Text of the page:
Only in India: Adventures of an International Educator is recommended!

Purchase Links:
Amazon US
Amazon UK

Book Review: Diary from the Lunatic Asylum by Mary Pengilly

Diary from the Lunatic Asylum
Author: Mary Pengilly

Published: November 2, 2012
28 Pages

Reviewed By: Kim
Kim’s Rating: 4 stars

Book Description:

DECEMBER.—They will not allow me to go home, and I must write these things down for fear I forget. It will help to pass the time away. It is very hard to endure this prison life, and know that my sons think me insane when I am not.

Kim’s Review:

So this isn’t a horror story; it’s not even fiction. I’m not gonna lie, I was a little disappointed. However, once I figured out that this was an actual diary, written by a real woman who had been committed to a real asylum, I just went for it. It’s definitely not as good as Nellie Bly’s account, but it was interesting and informative. Mrs. Pengilly managed to write an account from a relatively neutral viewpoint, while still keeping a handle on all the problems. It’s a simple, easy to read report on her stay, the issues in the Aylin’s of her time, and a list of solutions. I looked up Mrs. Pengilly after I finished reading this book, and she went on to spearhead some cool movements to try to improve conditions for female patients.

It’s not a book I’d recommend to everyone, but it’s a good personal story that I enjoyed reading.

Purchase Links:
Amazon US
Amazon UK


True Ghost Stories: Real Haunted Hospitals and Mental Asylums by Zachery Knowles

True Ghost Stories: Real Haunted Hospitals and Mental Asylums
Author: Zachery Knowles
Published: October 15, 2015
88 Pages

Reviewed By: Kim
Kim’s Rating: 3 stars

Book Description:

Looking for a Scare? Then Read These 13 Spine-chilling StoriesFor people who believe in the paranormal-ghosts, spirits, and other unexplainable encounters-most will agree that old hospitals and asylums are the most haunted places you can visit. With thirteen chilling chapters, Haunted Hospitals delves into the history of the most infamous asylums, sanitariums and hospitals on Earth, unlocking their dark histories and detailing their paranormal activities.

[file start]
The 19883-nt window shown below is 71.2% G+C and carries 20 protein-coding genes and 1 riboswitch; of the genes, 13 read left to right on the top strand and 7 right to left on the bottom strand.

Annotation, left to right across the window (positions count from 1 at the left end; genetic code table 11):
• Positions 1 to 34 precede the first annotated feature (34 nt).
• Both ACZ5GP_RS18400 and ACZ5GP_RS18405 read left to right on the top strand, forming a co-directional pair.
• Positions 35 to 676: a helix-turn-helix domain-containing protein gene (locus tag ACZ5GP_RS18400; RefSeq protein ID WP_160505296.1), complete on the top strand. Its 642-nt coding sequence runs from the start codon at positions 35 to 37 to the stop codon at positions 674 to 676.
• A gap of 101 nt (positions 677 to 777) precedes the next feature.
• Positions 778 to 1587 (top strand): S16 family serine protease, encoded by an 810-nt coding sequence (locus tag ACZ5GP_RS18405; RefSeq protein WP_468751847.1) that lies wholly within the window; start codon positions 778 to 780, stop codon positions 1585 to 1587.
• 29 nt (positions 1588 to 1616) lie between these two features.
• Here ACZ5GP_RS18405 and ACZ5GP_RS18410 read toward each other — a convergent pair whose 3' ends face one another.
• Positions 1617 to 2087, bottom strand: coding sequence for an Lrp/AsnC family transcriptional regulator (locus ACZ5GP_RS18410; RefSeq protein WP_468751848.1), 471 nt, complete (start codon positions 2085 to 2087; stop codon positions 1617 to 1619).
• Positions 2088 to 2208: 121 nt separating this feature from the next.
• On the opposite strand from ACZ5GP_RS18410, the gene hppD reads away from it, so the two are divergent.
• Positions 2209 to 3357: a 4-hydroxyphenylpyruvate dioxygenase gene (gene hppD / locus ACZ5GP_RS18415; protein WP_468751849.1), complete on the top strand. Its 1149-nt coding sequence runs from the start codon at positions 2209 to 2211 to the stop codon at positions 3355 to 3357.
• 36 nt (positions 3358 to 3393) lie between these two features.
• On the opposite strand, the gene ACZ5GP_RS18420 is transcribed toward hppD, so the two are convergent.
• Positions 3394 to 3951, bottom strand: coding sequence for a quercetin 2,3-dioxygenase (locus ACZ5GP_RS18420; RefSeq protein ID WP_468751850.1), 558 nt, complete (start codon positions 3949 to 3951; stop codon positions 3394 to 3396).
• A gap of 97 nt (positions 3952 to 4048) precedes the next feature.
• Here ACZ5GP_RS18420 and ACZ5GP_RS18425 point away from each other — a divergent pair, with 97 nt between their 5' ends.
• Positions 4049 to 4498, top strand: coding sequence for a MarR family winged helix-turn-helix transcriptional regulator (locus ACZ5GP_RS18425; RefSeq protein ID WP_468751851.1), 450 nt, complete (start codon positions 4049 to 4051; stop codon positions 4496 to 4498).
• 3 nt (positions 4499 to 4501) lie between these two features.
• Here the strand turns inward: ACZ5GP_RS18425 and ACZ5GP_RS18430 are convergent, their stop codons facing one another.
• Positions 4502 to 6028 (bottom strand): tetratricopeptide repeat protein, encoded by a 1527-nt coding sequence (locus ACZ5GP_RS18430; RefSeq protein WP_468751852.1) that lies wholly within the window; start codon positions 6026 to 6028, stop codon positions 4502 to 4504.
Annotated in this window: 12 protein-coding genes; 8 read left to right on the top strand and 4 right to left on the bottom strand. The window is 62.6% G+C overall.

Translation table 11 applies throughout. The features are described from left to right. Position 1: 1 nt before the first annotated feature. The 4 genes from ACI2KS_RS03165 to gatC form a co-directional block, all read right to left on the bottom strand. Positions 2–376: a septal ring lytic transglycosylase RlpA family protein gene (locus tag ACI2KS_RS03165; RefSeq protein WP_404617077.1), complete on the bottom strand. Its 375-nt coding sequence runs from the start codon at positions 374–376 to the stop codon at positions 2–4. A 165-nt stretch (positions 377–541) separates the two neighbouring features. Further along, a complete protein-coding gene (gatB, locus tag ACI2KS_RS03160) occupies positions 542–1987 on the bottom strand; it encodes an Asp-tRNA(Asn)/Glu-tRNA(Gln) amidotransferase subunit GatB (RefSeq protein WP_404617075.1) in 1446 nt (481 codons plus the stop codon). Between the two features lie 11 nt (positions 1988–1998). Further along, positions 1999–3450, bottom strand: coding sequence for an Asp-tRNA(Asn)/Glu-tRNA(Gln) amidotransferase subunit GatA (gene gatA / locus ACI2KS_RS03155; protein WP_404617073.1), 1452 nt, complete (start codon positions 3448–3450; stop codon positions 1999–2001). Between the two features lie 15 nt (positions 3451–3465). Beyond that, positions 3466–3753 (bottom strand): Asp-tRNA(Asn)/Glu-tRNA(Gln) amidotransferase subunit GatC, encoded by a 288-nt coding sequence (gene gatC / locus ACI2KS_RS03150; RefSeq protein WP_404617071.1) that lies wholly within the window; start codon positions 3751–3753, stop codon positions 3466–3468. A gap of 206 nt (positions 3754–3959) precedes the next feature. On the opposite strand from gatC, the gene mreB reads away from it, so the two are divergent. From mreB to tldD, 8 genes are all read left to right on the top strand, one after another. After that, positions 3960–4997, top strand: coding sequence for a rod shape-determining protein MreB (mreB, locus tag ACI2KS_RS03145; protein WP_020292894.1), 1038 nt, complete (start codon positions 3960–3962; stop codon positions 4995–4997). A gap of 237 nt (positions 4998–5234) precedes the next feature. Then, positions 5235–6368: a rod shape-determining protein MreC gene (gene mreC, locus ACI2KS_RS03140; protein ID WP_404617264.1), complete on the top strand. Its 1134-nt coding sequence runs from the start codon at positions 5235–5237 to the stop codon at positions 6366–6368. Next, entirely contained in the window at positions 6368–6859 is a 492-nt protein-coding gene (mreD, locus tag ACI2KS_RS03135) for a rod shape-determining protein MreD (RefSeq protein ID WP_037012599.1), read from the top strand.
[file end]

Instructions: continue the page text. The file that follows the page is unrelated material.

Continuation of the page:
Take Waverly Hills Sanatorium, home to Mary, the apparition of a little girl who “wasn’t normal.” Left behind after a disease cut her young life short, Mary went from innocent in life to something more horrific in death.

Then there’s Old Changi military hospital, where a history of wartime bloodbaths still stains the old abandoned halls-leaving behind chilling images in the minds of trespassers.

Or what about any of the other haunted hospitals contained within, where apparitions, disembodied voices, and strange occurences are commonplace. With overcrowding and barbaric medical procedures being practiced, these buildings were the torture houses of the 20th century, and the eeriest haunts of the 21st.

Haunted Hospitals unlocks the dark histories of the most chilling abandoned hospitals from around the world. Every chapter describes the eerie and often frightening details of the best ghostly encounters. Are these sightings based on myth or true horrors? Only you can decide.

Ready to scare yourself senseless? Scroll to the bottom of the page and hit buy!

Kim’s Review:

I mean, duh. I saw this and had to read it … I think we’re all aware that I have a type. One crucial thing to understand about this book is that it is not an in depth history. It’s a vague overview; like a tantalizing, small appetizer. I wish I could have a book with a complete history for each of the hospitals listed in this book, because now I want to know! This very tiny book gives a very tiny look into some of the stories from these hospitals. And I mean tiny. It whet my whistle for a ghost story, but it felt like this book was for those who don’t normally read horror, but want to say that they do. It was ok, but not enough for an addict like me!

Purchase Links:
Amazon US
Amazon UK